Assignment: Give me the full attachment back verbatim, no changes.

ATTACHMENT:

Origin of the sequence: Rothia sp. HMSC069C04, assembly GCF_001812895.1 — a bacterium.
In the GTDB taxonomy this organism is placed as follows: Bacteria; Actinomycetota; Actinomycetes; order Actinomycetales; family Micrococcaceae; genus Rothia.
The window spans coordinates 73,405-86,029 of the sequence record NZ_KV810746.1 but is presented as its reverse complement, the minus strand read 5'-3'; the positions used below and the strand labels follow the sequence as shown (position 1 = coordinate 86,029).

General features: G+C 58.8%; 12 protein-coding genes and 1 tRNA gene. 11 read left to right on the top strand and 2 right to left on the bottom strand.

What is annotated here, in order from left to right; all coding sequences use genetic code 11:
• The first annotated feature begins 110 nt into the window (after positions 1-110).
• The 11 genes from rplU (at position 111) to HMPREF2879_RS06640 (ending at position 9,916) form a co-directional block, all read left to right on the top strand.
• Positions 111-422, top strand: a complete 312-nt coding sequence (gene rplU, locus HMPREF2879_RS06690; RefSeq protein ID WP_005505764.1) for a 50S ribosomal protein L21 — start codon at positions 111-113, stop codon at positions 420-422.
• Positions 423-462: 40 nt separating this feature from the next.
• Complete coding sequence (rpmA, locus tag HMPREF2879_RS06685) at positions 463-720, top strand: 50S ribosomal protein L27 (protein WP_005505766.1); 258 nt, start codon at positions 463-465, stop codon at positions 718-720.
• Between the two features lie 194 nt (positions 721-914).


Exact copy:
Origin of the sequence: Rothia sp. HMSC069C04, assembly GCF_001812895.1 — a bacterium.
In the GTDB taxonomy this organism is placed as follows: Bacteria; Actinomycetota; Actinomycetes; order Actinomycetales; family Micrococcaceae; genus Rothia.
The window spans coordinates 73,405-86,029 of the sequence record NZ_KV810746.1 but is presented as its reverse complement, the minus strand read 5'-3'; the positions used below and the strand labels follow the sequence as shown (position 1 = coordinate 86,029).

General features: G+C 58.8%; 12 protein-coding genes and 1 tRNA gene. 11 read left to right on the top strand and 2 right to left on the bottom strand.

What is annotated here, in order from left to right; all coding sequences use genetic code 11:
• The first annotated feature begins 110 nt into the window (after positions 1-110).
• The 11 genes from rplU (at position 111) to HMPREF2879_RS06640 (ending at position 9,916) form a co-directional block, all read left to right on the top strand.
• Positions 111-422, top strand: a complete 312-nt coding sequence (gene rplU, locus HMPREF2879_RS06690; RefSeq protein ID WP_005505764.1) for a 50S ribosomal protein L21 — start codon at positions 111-113, stop codon at positions 420-422.
• Positions 423-462: 40 nt separating this feature from the next.
• Complete coding sequence (rpmA, locus tag HMPREF2879_RS06685) at positions 463-720, top strand: 50S ribosomal protein L27 (protein WP_005505766.1); 258 nt, start codon at positions 463-465, stop codon at positions 718-720.
• Between the two features lie 194 nt (positions 721-914).